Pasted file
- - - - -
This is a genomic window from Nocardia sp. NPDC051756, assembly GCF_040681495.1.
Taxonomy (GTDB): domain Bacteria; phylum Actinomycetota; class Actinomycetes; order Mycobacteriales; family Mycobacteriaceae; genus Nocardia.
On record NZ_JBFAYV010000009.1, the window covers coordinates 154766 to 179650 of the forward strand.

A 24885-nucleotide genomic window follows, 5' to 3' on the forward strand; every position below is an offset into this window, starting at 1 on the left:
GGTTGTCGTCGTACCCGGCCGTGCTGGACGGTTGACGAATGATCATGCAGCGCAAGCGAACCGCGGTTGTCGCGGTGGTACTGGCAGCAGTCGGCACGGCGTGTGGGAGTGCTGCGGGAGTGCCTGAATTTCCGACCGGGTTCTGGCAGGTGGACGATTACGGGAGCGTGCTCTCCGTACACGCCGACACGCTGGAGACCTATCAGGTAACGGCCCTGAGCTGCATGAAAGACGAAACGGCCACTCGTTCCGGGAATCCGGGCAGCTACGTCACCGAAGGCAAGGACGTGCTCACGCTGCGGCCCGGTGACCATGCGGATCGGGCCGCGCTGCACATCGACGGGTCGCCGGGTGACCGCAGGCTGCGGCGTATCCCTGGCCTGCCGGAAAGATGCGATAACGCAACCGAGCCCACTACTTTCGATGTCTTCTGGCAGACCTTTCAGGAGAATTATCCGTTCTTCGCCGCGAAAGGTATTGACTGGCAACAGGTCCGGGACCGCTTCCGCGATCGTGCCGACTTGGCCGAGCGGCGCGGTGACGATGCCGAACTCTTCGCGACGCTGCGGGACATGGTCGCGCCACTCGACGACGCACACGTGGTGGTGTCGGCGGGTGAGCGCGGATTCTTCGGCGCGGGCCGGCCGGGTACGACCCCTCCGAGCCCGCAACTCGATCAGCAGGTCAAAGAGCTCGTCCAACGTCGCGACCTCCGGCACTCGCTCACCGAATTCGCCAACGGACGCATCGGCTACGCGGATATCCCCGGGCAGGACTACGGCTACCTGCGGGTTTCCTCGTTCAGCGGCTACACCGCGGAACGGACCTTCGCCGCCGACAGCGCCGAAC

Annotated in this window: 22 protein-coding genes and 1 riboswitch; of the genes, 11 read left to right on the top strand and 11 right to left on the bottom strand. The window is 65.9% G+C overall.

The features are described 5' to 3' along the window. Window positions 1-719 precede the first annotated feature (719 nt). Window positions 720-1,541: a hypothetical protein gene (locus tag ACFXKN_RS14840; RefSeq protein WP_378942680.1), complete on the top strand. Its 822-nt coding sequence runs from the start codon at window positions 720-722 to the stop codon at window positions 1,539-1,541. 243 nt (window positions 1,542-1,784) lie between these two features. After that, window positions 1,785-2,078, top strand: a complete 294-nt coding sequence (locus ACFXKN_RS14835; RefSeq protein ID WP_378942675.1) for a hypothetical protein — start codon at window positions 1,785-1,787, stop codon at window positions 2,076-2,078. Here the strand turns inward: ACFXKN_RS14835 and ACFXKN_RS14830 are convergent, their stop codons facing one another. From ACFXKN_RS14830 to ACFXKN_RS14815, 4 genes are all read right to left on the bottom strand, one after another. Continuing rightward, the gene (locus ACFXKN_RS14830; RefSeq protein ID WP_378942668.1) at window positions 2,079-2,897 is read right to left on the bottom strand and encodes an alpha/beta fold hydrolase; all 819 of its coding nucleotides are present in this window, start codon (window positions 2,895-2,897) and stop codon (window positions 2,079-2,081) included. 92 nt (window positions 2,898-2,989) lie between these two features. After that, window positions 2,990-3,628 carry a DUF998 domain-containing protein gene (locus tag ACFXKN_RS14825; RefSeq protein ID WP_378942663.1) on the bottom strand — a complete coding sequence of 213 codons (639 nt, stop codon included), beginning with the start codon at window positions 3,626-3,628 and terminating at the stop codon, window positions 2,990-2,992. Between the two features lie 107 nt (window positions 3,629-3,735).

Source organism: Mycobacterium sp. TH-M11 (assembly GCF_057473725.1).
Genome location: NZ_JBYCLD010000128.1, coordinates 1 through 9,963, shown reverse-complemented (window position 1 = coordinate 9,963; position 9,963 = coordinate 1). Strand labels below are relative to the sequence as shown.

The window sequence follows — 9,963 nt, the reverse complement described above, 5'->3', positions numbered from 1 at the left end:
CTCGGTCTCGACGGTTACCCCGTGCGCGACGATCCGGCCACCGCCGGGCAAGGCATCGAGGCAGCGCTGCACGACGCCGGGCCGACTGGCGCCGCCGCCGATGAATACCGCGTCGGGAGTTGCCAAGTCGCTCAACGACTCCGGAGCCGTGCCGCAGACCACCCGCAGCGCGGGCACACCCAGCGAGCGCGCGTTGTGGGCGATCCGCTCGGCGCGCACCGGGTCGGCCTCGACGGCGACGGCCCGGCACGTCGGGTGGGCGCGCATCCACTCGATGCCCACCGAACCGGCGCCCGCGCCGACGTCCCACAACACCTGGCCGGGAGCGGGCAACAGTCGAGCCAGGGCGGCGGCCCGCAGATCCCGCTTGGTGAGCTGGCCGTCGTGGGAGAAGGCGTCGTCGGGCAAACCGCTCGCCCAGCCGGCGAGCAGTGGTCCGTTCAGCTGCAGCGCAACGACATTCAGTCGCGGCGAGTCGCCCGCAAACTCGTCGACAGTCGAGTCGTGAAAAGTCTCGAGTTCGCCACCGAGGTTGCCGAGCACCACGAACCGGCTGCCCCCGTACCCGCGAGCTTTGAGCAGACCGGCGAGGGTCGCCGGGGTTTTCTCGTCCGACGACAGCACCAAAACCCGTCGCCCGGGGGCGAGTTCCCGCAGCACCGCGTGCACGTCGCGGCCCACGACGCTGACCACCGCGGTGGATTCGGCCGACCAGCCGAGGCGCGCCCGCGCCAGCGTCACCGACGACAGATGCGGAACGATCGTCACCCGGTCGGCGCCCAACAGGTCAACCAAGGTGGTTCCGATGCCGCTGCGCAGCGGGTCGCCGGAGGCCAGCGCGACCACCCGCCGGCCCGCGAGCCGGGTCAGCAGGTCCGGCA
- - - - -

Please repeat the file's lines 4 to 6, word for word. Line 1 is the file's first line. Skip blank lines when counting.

A 24885-nucleotide genomic window follows, 5' to 3' on the forward strand; every position below is an offset into this window, starting at 1 on the left:
GGTTGTCGTCGTACCCGGCCGTGCTGGACGGTTGACGAATGATCATGCAGCGCAAGCGAACCGCGGTTGTCGCGGTGGTACTGGCAGCAGTCGGCACGGCGTGTGGGAGTGCTGCGGGAGTGCCTGAATTTCCGACCGGGTTCTGGCAGGTGGACGATTACGGGAGCGTGCTCTCCGTACACGCCGACACGCTGGAGACCTATCAGGTAACGGCCCTGAGCTGCATGAAAGACGAAACGGCCACTCGTTCCGGGAATCCGGGCAGCTACGTCACCGAAGGCAAGGACGTGCTCACGCTGCGGCCCGGTGACCATGCGGATCGGGCCGCGCTGCACATCGACGGGTCGCCGGGTGACCGCAGGCTGCGGCGTATCCCTGGCCTGCCGGAAAGATGCGATAACGCAACCGAGCCCACTACTTTCGATGTCTTCTGGCAGACCTTTCAGGAGAATTATCCGTTCTTCGCCGCGAAAGGTATTGACTGGCAACAGGTCCGGGACCGCTTCCGCGATCGTGCCGACTTGGCCGAGCGGCGCGGTGACGATGCCGAACTCTTCGCGACGCTGCGGGACATGGTCGCGCCACTCGACGACGCACACGTGGTGGTGTCGGCGGGTGAGCGCGGATTCTTCGGCGCGGGCCGGCCGGGTACGACCCCTCCGAGCCCGCAACTCGATCAGCAGGTCAAAGAGCTCGTCCAACGTCGCGACCTCCGGCACTCGCTCACCGAATTCGCCAACGGACGCATCGGCTACGCGGATATCCCCGGGCAGGACTACGGCTACCTGCGGGTTTCCTCGTTCAGCGGCTACACCGCGGAACGGACCTTCGCCGCCGACAGCGCCGAAC

Annotated in this window: 22 protein-coding genes and 1 riboswitch; of the genes, 11 read left to right on the top strand and 11 right to left on the bottom strand. The window is 65.9% G+C overall.